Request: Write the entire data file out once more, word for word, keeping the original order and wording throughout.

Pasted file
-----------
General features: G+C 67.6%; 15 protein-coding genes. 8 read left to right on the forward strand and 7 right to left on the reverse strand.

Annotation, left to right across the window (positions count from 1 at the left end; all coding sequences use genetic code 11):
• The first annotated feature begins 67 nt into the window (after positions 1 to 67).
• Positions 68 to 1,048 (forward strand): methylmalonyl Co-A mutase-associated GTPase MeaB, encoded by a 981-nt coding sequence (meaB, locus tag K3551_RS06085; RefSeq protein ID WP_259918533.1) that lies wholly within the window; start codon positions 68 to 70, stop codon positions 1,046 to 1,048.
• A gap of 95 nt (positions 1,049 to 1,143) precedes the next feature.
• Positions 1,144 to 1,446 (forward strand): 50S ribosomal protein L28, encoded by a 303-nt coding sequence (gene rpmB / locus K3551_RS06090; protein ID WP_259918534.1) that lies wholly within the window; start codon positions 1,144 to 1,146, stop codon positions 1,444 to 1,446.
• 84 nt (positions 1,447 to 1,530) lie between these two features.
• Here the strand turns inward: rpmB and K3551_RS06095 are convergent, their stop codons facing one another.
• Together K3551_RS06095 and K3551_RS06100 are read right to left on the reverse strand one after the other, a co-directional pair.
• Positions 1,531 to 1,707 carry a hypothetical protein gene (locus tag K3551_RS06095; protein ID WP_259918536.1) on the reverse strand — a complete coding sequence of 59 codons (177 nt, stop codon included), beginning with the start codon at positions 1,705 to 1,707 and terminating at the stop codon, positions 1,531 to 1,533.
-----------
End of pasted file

General features: G+C 67.6%; 15 protein-coding genes. 8 read left to right on the forward strand and 7 right to left on the reverse strand.

Annotation, left to right across the window (positions count from 1 at the left end; all coding sequences use genetic code 11):
• The first annotated feature begins 67 nt into the window (after positions 1 to 67).
• Positions 68 to 1,048 (forward strand): methylmalonyl Co-A mutase-associated GTPase MeaB, encoded by a 981-nt coding sequence (meaB, locus tag K3551_RS06085; RefSeq protein ID WP_259918533.1) that lies wholly within the window; start codon positions 68 to 70, stop codon positions 1,046 to 1,048.
• A gap of 95 nt (positions 1,049 to 1,143) precedes the next feature.
• Positions 1,144 to 1,446 (forward strand): 50S ribosomal protein L28, encoded by a 303-nt coding sequence (gene rpmB / locus K3551_RS06090; protein ID WP_259918534.1) that lies wholly within the window; start codon positions 1,144 to 1,146, stop codon positions 1,444 to 1,446.
• 84 nt (positions 1,447 to 1,530) lie between these two features.
• Here the strand turns inward: rpmB and K3551_RS06095 are convergent, their stop codons facing one another.
• Together K3551_RS06095 and K3551_RS06100 are read right to left on the reverse strand one after the other, a co-directional pair.
• Positions 1,531 to 1,707 carry a hypothetical protein gene (locus tag K3551_RS06095; protein ID WP_259918536.1) on the reverse strand — a complete coding sequence of 59 codons (177 nt, stop codon included), beginning with the start codon at positions 1,705 to 1,707 and terminating at the stop codon, positions 1,531 to 1,533.